Wednesday, June 28, 2017

Extreme Southwest Heat Wave May Be to Blame for 12 Phoenix-Area Deaths, Authorities Say

Associated Press
Published: June 27,2017

A local temperature sign reads 120 degrees as temperatures climb to near-record highs Tuesday, June 20, 2017, in Phoenix.
(AP Photo/Ross D. Franklin)
As many as 12 deaths in metro Phoenix last week may have been caused by an extreme heat wave that sent temperatures soaring as high as 119 degrees.
Investigations into all of those deaths have been opened to determine if they occurred because of the heat, Maricopa County Department of Public Health officials said.
In one week, Phoenix had five days with temperatures hotter than 115 degrees, tying the city's record of days above 115 set 22 years ago.
(MORE: NASA Maps Reveal Scope, Intensity of Heat Wave)
Other Arizona counties have reported at least four heat-related deaths since last week, including an elderly couple found dead in a home in Pinal County with a broken air-conditioning unit.
Maricopa County, the state's largest municipality, saw 130 heat deaths last year, up from 85 in 2015.
The county is currently investigating a total of 27 deaths as heat-related, covering a period that started in April. It's not yet known how many of the deaths will be officially linked to the heat.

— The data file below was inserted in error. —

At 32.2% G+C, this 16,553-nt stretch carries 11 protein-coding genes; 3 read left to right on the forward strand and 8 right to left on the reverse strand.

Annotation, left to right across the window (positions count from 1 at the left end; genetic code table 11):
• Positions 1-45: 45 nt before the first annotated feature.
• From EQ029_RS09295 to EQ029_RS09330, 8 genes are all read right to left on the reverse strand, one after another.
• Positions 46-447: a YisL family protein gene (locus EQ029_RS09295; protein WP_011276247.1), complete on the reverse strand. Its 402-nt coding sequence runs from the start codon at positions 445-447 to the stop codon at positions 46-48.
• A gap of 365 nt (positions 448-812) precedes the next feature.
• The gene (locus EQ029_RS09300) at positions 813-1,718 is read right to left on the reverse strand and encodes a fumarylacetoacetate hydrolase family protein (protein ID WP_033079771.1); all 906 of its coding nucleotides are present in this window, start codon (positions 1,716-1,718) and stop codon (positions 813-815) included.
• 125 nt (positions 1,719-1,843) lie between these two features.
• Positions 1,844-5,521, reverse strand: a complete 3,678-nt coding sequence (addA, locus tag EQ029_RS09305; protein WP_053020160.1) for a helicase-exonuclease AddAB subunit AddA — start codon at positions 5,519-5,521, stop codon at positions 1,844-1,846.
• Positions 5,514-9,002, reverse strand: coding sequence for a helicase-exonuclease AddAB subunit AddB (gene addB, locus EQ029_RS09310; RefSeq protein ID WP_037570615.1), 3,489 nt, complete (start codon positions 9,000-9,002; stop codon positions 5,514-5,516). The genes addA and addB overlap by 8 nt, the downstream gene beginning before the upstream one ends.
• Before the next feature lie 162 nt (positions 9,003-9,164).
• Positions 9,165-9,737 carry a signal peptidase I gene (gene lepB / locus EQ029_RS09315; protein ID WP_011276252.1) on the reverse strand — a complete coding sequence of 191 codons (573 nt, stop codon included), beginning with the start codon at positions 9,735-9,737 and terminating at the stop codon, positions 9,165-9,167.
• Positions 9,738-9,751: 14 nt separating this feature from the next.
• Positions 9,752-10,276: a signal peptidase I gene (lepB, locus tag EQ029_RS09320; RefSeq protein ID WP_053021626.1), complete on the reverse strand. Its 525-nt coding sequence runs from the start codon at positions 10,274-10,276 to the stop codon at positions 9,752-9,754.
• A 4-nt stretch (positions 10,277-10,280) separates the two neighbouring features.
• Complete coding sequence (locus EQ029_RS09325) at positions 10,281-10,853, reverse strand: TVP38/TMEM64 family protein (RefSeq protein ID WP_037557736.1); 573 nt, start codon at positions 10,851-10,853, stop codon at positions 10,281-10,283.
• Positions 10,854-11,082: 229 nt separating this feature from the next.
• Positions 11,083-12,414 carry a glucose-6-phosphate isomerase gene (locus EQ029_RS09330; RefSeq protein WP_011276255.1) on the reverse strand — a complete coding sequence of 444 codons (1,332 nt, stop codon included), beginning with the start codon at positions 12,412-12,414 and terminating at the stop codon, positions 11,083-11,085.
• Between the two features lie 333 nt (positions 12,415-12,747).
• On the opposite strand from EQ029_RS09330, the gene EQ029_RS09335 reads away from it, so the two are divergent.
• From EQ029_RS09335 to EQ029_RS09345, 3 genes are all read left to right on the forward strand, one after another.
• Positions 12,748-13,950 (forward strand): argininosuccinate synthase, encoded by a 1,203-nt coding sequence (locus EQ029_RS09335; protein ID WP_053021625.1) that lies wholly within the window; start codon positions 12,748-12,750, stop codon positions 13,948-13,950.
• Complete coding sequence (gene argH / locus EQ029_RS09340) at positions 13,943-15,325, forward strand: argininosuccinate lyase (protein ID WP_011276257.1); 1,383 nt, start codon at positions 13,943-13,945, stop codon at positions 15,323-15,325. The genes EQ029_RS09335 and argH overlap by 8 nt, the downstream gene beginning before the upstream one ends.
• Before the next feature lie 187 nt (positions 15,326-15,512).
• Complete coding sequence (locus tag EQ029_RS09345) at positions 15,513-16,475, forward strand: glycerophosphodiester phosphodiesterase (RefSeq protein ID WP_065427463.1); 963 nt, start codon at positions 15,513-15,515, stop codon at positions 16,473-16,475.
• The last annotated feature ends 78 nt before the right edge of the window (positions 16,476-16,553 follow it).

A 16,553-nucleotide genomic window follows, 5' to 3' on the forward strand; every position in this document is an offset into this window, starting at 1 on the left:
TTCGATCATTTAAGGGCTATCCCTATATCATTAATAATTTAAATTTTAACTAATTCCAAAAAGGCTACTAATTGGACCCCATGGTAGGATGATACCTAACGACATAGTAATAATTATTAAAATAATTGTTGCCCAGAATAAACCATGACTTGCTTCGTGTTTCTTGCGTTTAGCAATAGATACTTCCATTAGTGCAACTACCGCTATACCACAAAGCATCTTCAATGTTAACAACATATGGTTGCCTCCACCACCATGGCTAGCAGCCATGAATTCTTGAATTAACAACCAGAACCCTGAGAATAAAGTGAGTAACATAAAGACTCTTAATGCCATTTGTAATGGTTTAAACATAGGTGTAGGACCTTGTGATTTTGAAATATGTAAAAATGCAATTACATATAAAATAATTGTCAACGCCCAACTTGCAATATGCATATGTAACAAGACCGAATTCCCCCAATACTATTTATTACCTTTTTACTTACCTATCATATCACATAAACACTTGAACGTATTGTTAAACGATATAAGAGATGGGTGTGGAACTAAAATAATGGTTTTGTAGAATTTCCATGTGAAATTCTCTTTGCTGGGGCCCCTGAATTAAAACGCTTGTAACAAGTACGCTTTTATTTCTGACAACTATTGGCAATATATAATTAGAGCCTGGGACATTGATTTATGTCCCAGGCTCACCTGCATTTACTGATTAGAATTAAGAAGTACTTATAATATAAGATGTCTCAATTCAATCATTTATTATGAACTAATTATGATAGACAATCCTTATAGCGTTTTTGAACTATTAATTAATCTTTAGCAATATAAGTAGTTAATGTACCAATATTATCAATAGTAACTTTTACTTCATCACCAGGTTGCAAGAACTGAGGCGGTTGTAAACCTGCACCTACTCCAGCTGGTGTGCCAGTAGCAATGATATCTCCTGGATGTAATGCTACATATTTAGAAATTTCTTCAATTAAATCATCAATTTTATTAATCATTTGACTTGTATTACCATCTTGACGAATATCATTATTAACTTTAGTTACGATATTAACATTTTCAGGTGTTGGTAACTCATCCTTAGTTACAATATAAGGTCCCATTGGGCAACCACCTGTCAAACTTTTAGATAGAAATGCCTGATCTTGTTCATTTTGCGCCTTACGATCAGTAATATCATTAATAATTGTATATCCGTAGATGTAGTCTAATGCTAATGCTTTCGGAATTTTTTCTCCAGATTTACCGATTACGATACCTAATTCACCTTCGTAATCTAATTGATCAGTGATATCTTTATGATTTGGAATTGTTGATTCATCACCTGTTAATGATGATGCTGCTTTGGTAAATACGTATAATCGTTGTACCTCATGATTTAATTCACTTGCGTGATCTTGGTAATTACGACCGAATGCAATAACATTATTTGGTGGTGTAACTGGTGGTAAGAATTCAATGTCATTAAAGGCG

Maricopa County Public Health officials reported a spike in heat-related emergency department visits last Tuesday, when temperatures in Phoenix topped out at 119, coming 3 degrees short of the hottest temperature ever recorded in Phoenix.
The low temperature for the day on Sunday was 93 degrees, exceeding the previous record of 90 degrees in 2015.
Officials from the Arizona Burn Center said their emergency department visits doubled when the heat wave rolled in last week. Dr. Kevin Foster, director of the Arizona Burn Center, said this June is the busiest the center has seen in 18 years.
Foster said the center has had 20 percent to 30 percent more patients this June compared to last. Most suffer surface burns or heat prostration, which occurs when people's internal temperatures rise because they can't produce enough sweat.
A surgeon himself, Foster typically performs four to eight operations each day, but he's had to operate closer to eight times per day since last week.
MORE: Deadly Heat Wave Bakes Southwest

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